We definitely want our leaders to be physically and mentally able to take on the huge burdens of leading. That’s a given. It’s why we insure CEOs and give physicals to presidential candidates. But if you’re at all familiar with the Fat Acceptance Movement, you’ll know that being concerned about the weight of others can lead to discrimination, bias, and detrimental health and mental health effects. So when I heard the term “girther” as a play on words for “birther” regarding Donald Trump’s presumed (by some) falsified weight in this last physical exam, I bristled.
Regardless of your feelings about Trump (and you probably know ours’ already), we need to choose our words carefully when bringing up the issue of weight in relation to competency and health. It’s easy to fall into the trap of “concern shaming/trolling” by assuming that being overweight means you’re unhealthy. It’s usually just a front for fatphobia with a shiny facade of concern for health.
There’s acceptance in the medical community that weight can affect health, but we can’t know anything about someone’s health just by looking at them. That’s between that person and their doctors. BMI (Body Mass Index — on which many are basing his classification) hasn’t even been considered a good indicator of health in general. Additionally, health issues are wide and varied and often have very little impact on the ability to work and lead. Applying this criticism to public figures (and especially ones we may dislike), opens a door to acceptable shaming, criticism, and bile that is mostly still considered okay in most circles, despite its detrimental effects on progress with health and especially on the mental health of those who self-describe or are perceived as fat. Here’s how that works, via Health:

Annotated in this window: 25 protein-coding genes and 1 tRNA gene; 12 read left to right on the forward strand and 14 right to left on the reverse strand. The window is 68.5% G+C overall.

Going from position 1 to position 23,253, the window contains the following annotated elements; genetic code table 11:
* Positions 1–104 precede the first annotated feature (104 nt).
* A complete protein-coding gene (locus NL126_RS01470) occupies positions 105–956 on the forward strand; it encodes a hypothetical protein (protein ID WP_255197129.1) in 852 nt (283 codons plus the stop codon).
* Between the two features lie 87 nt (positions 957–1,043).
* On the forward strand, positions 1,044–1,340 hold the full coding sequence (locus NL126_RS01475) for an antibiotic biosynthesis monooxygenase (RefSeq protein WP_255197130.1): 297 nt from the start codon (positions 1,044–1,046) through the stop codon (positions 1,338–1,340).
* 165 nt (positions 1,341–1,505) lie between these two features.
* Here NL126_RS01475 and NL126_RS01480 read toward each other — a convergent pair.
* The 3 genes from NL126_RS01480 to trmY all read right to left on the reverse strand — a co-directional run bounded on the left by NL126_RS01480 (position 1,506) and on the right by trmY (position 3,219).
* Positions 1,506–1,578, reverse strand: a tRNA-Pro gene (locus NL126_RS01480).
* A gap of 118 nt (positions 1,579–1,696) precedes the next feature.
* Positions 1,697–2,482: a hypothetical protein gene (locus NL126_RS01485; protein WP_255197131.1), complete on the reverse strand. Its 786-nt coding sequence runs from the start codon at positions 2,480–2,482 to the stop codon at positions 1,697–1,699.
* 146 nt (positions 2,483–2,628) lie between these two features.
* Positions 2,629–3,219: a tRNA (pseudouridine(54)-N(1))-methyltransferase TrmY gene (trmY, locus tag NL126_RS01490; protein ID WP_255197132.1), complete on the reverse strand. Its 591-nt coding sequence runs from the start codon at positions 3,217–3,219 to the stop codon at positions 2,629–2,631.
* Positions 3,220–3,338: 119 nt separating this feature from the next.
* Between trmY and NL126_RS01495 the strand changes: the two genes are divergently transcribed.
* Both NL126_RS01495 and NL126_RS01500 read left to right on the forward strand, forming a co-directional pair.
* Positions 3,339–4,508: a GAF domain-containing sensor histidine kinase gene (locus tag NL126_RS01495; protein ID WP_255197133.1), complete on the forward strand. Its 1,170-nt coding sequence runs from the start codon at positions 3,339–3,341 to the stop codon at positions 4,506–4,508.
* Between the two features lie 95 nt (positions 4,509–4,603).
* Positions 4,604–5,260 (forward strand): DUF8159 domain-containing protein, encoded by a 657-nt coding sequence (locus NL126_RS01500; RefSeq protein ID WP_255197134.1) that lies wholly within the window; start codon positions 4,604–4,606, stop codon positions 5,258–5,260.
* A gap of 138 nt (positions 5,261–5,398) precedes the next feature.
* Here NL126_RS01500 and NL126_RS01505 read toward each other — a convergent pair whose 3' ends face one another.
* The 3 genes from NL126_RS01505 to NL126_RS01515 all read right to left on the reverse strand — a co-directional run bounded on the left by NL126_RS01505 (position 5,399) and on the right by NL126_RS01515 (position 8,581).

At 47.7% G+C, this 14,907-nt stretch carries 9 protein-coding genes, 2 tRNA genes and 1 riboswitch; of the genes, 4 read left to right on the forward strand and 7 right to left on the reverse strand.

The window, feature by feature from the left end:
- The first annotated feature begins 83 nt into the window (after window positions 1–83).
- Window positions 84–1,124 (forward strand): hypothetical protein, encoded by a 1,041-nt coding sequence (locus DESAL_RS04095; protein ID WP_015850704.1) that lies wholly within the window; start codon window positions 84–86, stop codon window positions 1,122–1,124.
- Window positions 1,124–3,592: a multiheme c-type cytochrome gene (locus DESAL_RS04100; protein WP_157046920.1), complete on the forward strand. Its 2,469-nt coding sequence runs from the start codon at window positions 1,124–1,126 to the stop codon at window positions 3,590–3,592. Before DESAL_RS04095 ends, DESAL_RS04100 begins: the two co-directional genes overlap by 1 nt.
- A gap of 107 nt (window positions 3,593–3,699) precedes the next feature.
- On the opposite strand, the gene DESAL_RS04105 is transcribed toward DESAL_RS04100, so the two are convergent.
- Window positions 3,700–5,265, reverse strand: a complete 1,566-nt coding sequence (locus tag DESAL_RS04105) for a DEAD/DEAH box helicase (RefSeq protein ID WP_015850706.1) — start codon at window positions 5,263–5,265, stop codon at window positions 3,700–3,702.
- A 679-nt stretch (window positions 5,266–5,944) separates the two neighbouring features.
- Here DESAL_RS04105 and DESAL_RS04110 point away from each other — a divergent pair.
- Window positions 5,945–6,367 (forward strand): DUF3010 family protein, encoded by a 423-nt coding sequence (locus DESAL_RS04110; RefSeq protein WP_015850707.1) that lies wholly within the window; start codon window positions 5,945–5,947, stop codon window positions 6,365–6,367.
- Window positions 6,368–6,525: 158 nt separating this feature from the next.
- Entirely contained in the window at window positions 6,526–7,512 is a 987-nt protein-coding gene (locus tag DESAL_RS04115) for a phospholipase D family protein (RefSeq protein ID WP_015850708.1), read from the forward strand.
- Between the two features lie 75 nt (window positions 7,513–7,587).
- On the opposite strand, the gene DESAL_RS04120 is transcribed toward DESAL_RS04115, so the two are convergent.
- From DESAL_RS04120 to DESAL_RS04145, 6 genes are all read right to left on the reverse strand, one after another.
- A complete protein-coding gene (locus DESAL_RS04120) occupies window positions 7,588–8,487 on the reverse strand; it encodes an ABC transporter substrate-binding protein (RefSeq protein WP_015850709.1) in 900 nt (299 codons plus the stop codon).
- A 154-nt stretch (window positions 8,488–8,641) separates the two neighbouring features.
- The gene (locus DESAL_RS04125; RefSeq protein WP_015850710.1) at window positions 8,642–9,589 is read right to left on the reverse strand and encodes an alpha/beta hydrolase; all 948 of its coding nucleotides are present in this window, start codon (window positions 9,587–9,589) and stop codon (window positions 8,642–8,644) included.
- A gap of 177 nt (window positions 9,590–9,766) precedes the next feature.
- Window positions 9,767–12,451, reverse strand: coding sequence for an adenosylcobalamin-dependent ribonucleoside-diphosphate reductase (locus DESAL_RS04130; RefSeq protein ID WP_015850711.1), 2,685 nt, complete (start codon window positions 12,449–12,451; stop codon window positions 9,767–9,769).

“The research, published in the journal Obesity, showed that higher levels of “weight-bias internalization”—the term for what happens when people are aware of negative stereotypes about obesity and apply those stereotypes to themselves—were associated with more cases of metabolic syndrome, a combination of health issues that raise the risk for heart disease and diabetes. This was true above and beyond the effects of body mass index (BMI), indicating that internalization isn’t just a result of weight or other issues, but a risk factor on its own.”
And let’s be real, telling someone they need to lose weight doesn’t spark a big light bulb above someone’s head. It makes them feel shitty and want to fall back on habits that they may be trying to avoid in the first place.
I get it. I, too, want to find ALL of the reasons why Trump isn’t right to lead us. And there are many from which to choose. His history of fat shaming is wide and varied, too, ironically. But hyper-focusing on his weight as an indicator of ability to lead isn’t the method which makes the most sense. The more likely result is that we regress further back in our protections of these people with a long and storied history of dismissal and ridicule.
Telling someone they need to lose weight doesn’t spark a big light bulb above someone’s head. It makes them feel shitty and want to fall back on habits that they may be trying to avoid in the first place.
There’s proof that they face discrimination everywhere, but especially at work. Fast Company stated, “Obesity was found to lower a woman’s annual earnings an average of 4.5% and men’s earnings as much as 2.3%.” It’s hard out there, and especially so for people of color, the LGTBQ community, and those with disabilities (often unrelated to their weight).
TL;DR: nitpick Trump all you like, but be mindful when that criticism has actual trickle-down effects on all of us with extra weight and dealing with the societal consequences that are placed upon us. I realize many of you may be formulating your own case for losing weight, but the issues of tackling obesity in America has a long history founded upon lectures and shaming that has unilaterally failed. It’s time to seek out new methods of improving nutrition and public health (and keep it between individuals and their doctors to gauge).